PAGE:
Today, March 19th, Los Angeles-based, Oklahoma-born independent singer and songwriter, Mckenzie Ellis (known to fans as Mothica, released her latest EP, titled forever fifteen, in celebration of ten years of survival as a warrior against addiction and mental health struggles. Centered around mental health and body positivity, this album is real and packed to the brim with emotion.
Starting off with the album’s title single, “forever fifteen,” shares Mothica’s journey ten years after attempting suicide. Not only is she real about sharing her story, the track becomes another chapter in her music journey that shows her growth from her past. Starting off the track, an electric guitar harmonizes with her crisp vocals and sharp visuals of her journey through self-destruction, addiction, alcoholism, and ultimately her attempt to end her life when she was only fifteen years old.
I was assaulted by my youth pastor when I was thirteen. And after that, I became incredibly self-destructive– drinking and doing dr*gs, and being around older men that would buy me alcohol, which is what that [he said, ‘love that you’re fifteen’/ten shots of whiskey/he brought to my bedside/said ‘now you’ll be all right’] song lyric is about. My first experiences with men were not consensual, and I didn’t feel like I should be alive anymore. I really hurt myself. I kept drinking and doing dr*gs for the next ten years. Now, I’ve been sober for like a year and a half, and I get to share this story.
The lyrics are simple and plosive, hitting listeners right in the gut with emotion. Just as it conveys her journey, “forever fifteen,” is incredibly relatable to many people who are struggling with feelings of isolation and depression; those who in their darkest moments feel like they won’t be missed should they disappear from the world.
“Ever wanted to turn abusers into a Bloody Mary?” Mothica commented on social media. The next track, “buzzkill,” comments on the resentment and trauma following situations of assault an abuse. Coated in reds and magenta hues, this track is heavy with a message written against the pedophile that assaulted her when she was young. The song discusses revenge against the experience that changed who she once was and stole her away from a life free from trauma. “buzzkill” breaks down how at first the experience kept her quiet, but she has been liberated and won’t be silenced or keep quiet any longer.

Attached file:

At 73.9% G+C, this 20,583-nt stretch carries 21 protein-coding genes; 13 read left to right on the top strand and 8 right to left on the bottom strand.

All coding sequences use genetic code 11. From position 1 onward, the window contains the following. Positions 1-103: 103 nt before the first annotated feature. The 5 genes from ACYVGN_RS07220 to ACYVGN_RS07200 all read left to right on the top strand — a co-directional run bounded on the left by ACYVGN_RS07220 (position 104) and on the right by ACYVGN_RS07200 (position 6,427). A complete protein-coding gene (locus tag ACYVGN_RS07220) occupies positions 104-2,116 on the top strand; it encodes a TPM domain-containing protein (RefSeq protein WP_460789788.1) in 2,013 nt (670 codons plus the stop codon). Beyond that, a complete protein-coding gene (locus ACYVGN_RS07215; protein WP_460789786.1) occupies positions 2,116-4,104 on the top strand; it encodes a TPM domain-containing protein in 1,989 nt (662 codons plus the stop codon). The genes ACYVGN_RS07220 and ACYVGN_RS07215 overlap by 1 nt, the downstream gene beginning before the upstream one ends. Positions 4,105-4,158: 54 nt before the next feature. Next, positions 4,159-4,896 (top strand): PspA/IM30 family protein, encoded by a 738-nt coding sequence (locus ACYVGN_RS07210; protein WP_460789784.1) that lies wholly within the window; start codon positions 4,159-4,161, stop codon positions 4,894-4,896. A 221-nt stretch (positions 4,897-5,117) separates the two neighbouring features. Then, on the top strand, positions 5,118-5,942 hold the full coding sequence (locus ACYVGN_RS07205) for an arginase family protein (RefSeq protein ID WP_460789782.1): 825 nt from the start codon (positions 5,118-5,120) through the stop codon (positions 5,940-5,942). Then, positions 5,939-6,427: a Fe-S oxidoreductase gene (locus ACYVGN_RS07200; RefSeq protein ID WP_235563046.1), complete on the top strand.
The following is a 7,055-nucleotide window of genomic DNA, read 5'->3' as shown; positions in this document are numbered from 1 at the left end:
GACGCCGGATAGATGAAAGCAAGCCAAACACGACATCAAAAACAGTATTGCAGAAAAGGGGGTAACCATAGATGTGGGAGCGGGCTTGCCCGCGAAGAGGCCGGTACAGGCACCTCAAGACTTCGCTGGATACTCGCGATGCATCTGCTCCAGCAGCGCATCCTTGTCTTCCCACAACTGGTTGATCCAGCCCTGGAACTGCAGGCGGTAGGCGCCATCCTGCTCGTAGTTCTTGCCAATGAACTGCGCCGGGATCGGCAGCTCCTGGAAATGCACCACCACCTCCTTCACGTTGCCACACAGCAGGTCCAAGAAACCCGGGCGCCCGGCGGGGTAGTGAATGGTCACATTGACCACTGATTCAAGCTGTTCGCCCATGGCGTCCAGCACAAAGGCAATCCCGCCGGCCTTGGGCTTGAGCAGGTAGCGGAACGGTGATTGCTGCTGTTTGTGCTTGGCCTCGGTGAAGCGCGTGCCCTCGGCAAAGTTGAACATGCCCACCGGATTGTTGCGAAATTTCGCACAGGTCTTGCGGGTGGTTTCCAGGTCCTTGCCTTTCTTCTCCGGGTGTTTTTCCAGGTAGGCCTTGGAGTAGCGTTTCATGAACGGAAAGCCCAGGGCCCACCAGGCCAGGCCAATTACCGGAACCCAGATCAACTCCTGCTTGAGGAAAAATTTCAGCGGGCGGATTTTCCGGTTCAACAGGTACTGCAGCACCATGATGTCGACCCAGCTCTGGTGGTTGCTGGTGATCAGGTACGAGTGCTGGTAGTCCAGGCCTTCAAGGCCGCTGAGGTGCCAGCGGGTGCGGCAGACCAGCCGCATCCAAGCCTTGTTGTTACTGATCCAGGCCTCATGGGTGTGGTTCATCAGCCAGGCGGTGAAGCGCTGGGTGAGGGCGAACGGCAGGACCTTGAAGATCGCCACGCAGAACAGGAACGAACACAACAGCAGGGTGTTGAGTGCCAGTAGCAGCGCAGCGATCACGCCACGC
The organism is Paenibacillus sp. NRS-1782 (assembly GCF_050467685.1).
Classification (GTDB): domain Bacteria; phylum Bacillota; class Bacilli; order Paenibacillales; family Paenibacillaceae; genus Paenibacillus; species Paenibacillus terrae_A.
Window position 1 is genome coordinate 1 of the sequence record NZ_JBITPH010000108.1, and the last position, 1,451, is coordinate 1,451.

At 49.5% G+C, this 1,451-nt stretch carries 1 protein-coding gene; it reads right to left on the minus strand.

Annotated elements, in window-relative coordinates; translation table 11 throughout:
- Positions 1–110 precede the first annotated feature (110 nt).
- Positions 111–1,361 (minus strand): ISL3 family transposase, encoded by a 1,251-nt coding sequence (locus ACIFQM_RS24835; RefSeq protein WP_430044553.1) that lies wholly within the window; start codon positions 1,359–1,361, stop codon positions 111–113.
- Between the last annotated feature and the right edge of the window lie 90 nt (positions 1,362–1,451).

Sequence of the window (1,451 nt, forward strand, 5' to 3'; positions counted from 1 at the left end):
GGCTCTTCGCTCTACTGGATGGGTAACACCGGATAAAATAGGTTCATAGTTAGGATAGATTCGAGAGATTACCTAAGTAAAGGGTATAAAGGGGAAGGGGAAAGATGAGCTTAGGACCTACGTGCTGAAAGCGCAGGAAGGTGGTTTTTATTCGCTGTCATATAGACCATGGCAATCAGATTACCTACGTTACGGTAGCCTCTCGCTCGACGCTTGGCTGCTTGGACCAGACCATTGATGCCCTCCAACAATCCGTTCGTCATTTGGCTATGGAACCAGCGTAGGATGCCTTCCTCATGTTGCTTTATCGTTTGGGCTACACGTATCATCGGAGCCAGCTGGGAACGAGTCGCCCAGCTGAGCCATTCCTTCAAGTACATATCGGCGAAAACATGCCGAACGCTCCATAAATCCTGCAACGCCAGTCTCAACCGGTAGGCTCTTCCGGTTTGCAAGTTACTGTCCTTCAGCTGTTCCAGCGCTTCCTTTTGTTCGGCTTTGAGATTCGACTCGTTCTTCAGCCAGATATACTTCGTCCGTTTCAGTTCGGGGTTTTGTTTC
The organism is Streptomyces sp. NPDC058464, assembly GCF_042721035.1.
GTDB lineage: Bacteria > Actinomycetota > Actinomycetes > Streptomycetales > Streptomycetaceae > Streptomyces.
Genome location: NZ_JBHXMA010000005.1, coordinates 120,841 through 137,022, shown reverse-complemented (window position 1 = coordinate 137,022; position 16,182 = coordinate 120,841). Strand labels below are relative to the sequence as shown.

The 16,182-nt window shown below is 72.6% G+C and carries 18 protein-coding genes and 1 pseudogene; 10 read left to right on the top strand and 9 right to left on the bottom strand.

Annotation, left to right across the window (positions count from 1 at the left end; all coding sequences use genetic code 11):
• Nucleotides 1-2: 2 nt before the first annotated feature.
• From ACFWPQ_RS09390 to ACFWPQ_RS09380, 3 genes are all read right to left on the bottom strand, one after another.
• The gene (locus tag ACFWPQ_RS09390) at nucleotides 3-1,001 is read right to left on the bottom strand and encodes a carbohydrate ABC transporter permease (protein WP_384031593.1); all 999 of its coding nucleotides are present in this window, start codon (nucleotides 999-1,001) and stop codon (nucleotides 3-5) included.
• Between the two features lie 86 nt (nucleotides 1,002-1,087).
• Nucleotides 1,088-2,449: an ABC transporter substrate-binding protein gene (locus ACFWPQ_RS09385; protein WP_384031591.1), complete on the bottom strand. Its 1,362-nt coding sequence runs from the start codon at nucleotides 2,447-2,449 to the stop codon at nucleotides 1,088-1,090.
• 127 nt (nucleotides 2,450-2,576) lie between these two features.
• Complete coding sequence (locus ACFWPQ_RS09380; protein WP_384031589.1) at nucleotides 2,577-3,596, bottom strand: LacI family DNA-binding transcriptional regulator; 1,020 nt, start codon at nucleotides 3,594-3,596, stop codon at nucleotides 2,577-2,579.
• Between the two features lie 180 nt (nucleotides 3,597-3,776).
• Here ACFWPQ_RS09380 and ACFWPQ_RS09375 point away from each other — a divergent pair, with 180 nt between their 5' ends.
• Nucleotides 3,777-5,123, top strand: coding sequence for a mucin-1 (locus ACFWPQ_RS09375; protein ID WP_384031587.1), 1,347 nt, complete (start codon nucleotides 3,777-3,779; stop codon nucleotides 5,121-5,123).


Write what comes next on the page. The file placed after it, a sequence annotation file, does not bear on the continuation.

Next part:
Up next, “funhouse” (featuring Kaylee Morgue), shares eating disorder and its form of self-destruction. Shedding a harsh light on body dysmorphia and its impact on the culture we live in, Mothica shamelessly shares her story further. “I got sober, but I still had this little secret, one final way to hurt me.” After picking up a habit of binging and purging, she still didn’t feel freed from the shame and self-harm and hatred as she fought battle after battle to be freed from her inner demons. Joining her in this track, Kaylee Morgue is featured in the harmonies and the second verse. The mirror can be deceiving to someone who doesn’t believe what they see when they look upon it. “What I see isn’t me/it’s distorted,” they sing in the bridge as strings harmonize with the a carnival pop beat.
Beginning with simple electric guitar strums to set the tempo, “motions,” feels much more stripped in comparison to the previous tracks until the electronic drum beat is filtered in. Running along in its consistent beat, the track overall feels like falling into routine, following a motion to keep pushing along as the lyrics take the front stage. Mothica’s voice is showcased with its ethereal melody, especially in each verse and pre-chorus.
Next, “intuition” highlights Mothica’s higher register in each verse with a fun hook in the chorus worthy of sticking in the head. Depicting that gut feeling and the red flags found in a new relationship or situation, then not following the intuitions and facing regret, the song is simple melodically, but rings true and relatable for anyone who would listen. The melancholic undertones pang in the gut with feelings of regret, but refuses to self-deprecate. The lighthearted melody of the track becomes a gentle, “I told you so,” and urges its audience to trust their gut and follow through, no matter how much pressure is put on them.
Concluding the album, “upside,” brings to life the inner demons voicing their opinions in the head, and turns it upside down with positive thoughts and reinforcement. “I’m already dead on the inside/no one can hurt me now,” Mothica sings in the chorus. Because she hit her rock bottom, on the upside, there is nowhere to go from there but up and outward as she grows from her past. The song is a beautifully positive note; without abandoning its past, it presses onward and looks forward to a better future.
As a whole, forever fifteen may be short, but its sweet undertones offer a light of hope and relatability Mothica has become known for over the last couple of years since her rise into TikTok and viral fame.
The album is now available on all streaming platforms. Listen now: